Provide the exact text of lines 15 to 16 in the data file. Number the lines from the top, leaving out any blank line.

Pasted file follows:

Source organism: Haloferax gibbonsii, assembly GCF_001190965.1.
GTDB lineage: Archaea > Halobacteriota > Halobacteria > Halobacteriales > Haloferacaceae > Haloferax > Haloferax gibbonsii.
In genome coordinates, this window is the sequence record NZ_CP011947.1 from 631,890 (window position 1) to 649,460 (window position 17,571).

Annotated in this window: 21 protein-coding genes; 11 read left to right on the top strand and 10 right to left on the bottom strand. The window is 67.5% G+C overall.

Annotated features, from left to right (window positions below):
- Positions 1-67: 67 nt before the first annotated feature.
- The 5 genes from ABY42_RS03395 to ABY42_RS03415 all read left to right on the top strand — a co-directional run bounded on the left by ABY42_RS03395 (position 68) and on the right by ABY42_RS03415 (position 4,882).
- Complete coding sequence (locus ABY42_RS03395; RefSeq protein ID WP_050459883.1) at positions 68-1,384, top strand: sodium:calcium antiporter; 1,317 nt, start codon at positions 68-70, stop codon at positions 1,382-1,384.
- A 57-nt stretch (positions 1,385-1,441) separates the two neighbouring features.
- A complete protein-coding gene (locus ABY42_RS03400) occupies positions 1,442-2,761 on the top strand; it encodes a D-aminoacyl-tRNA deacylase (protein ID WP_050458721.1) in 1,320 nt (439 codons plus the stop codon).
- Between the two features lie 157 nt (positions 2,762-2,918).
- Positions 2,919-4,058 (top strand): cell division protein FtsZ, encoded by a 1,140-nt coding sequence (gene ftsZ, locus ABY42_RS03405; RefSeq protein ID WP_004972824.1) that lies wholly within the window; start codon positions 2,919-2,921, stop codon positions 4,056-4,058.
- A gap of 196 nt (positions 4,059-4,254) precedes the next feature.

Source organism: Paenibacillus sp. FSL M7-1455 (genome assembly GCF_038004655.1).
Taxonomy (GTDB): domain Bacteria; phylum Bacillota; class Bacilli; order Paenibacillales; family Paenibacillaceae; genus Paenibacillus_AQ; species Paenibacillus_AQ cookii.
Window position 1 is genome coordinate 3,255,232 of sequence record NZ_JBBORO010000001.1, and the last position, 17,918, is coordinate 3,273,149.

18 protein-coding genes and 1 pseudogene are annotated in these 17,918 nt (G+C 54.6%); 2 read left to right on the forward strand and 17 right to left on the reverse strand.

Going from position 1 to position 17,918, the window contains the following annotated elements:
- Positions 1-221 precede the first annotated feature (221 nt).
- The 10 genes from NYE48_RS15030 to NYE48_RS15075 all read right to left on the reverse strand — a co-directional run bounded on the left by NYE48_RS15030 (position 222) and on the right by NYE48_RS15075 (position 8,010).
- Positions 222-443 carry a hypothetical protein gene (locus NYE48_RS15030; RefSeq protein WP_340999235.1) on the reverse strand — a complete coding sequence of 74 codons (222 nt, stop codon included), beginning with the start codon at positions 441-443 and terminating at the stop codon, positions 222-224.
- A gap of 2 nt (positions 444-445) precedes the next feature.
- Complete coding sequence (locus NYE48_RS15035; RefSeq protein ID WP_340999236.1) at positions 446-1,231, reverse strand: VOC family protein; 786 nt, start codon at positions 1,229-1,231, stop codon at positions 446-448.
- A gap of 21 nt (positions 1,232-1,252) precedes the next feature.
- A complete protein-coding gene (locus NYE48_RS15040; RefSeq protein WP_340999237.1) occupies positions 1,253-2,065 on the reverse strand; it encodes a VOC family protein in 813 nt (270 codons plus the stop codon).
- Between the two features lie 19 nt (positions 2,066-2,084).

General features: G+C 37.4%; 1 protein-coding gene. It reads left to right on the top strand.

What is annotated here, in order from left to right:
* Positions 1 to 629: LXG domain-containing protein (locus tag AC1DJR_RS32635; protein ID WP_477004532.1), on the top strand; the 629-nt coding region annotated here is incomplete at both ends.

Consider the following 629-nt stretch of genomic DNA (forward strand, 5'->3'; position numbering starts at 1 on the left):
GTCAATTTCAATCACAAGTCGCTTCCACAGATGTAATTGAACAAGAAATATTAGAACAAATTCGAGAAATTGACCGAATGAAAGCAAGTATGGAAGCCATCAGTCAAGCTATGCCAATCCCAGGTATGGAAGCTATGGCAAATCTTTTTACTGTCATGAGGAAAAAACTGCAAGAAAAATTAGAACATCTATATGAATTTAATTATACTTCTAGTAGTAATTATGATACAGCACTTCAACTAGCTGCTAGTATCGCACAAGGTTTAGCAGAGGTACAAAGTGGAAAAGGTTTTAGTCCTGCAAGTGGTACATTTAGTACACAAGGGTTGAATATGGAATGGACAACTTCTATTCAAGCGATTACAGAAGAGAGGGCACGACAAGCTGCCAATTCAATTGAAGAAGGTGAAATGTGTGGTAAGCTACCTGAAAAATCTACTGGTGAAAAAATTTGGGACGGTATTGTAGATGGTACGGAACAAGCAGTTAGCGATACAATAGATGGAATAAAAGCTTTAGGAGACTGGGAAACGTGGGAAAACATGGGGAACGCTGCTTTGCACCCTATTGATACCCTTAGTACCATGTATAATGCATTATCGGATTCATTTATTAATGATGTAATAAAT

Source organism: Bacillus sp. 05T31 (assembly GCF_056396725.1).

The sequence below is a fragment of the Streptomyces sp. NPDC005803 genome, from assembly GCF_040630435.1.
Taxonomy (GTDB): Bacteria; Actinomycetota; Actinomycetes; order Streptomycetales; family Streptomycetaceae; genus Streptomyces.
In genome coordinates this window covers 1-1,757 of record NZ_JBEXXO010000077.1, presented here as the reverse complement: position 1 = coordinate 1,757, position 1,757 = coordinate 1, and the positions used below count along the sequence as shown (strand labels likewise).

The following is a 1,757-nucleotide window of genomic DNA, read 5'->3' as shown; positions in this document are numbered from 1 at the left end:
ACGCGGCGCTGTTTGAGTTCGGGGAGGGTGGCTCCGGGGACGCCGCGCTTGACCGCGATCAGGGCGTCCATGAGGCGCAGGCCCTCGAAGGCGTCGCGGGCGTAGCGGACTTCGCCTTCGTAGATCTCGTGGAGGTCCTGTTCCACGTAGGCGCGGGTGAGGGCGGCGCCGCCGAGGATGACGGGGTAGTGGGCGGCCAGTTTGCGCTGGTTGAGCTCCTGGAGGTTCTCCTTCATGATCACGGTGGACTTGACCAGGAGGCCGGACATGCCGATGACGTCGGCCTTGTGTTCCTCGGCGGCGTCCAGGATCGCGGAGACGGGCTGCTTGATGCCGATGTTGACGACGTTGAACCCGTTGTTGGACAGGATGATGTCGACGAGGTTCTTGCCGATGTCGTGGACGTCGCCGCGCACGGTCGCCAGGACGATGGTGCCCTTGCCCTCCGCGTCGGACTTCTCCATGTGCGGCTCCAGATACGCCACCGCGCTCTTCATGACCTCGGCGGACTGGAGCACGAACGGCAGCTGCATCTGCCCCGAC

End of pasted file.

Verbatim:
Taxonomy (GTDB): domain Bacteria; phylum Bacillota; class Bacilli; order Paenibacillales; family Paenibacillaceae; genus Paenibacillus_AQ; species Paenibacillus_AQ cookii.
Window position 1 is genome coordinate 3,255,232 of sequence record NZ_JBBORO010000001.1, and the last position, 17,918, is coordinate 3,273,149.